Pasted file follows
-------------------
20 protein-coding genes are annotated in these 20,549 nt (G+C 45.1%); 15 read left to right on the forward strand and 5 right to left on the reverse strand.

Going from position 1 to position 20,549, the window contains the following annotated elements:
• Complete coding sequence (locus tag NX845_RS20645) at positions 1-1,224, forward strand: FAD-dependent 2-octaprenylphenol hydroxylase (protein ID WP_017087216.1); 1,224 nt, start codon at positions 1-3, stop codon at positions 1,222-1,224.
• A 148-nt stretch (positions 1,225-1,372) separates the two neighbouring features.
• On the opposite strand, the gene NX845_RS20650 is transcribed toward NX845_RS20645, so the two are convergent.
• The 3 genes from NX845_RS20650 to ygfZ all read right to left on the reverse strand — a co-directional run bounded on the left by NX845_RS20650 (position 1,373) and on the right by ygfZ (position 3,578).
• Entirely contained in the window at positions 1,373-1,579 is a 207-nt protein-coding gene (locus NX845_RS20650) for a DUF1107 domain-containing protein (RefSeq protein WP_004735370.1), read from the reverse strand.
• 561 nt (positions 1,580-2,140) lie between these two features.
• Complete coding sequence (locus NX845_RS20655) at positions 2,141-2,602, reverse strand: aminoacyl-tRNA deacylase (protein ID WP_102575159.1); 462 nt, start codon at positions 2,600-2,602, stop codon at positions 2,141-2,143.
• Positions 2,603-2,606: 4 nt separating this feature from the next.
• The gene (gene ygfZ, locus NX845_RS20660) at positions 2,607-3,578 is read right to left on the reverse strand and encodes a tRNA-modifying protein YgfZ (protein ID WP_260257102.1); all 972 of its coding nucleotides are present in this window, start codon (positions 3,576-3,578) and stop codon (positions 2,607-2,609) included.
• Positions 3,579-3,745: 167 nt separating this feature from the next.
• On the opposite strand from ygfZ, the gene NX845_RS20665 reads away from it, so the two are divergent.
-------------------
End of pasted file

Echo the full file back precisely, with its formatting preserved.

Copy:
20 protein-coding genes are annotated in these 20,549 nt (G+C 45.1%); 15 read left to right on the forward strand and 5 right to left on the reverse strand.

Going from position 1 to position 20,549, the window contains the following annotated elements:
• Complete coding sequence (locus tag NX845_RS20645) at positions 1-1,224, forward strand: FAD-dependent 2-octaprenylphenol hydroxylase (protein ID WP_017087216.1); 1,224 nt, start codon at positions 1-3, stop codon at positions 1,222-1,224.
• A 148-nt stretch (positions 1,225-1,372) separates the two neighbouring features.
• On the opposite strand, the gene NX845_RS20650 is transcribed toward NX845_RS20645, so the two are convergent.
• The 3 genes from NX845_RS20650 to ygfZ all read right to left on the reverse strand — a co-directional run bounded on the left by NX845_RS20650 (position 1,373) and on the right by ygfZ (position 3,578).
• Entirely contained in the window at positions 1,373-1,579 is a 207-nt protein-coding gene (locus NX845_RS20650) for a DUF1107 domain-containing protein (RefSeq protein WP_004735370.1), read from the reverse strand.
• 561 nt (positions 1,580-2,140) lie between these two features.
• Complete coding sequence (locus NX845_RS20655) at positions 2,141-2,602, reverse strand: aminoacyl-tRNA deacylase (protein ID WP_102575159.1); 462 nt, start codon at positions 2,600-2,602, stop codon at positions 2,141-2,143.
• Positions 2,603-2,606: 4 nt separating this feature from the next.
• The gene (gene ygfZ, locus NX845_RS20660) at positions 2,607-3,578 is read right to left on the reverse strand and encodes a tRNA-modifying protein YgfZ (protein ID WP_260257102.1); all 972 of its coding nucleotides are present in this window, start codon (positions 3,576-3,578) and stop codon (positions 2,607-2,609) included.
• Positions 3,579-3,745: 167 nt separating this feature from the next.
• On the opposite strand from ygfZ, the gene NX845_RS20665 reads away from it, so the two are divergent.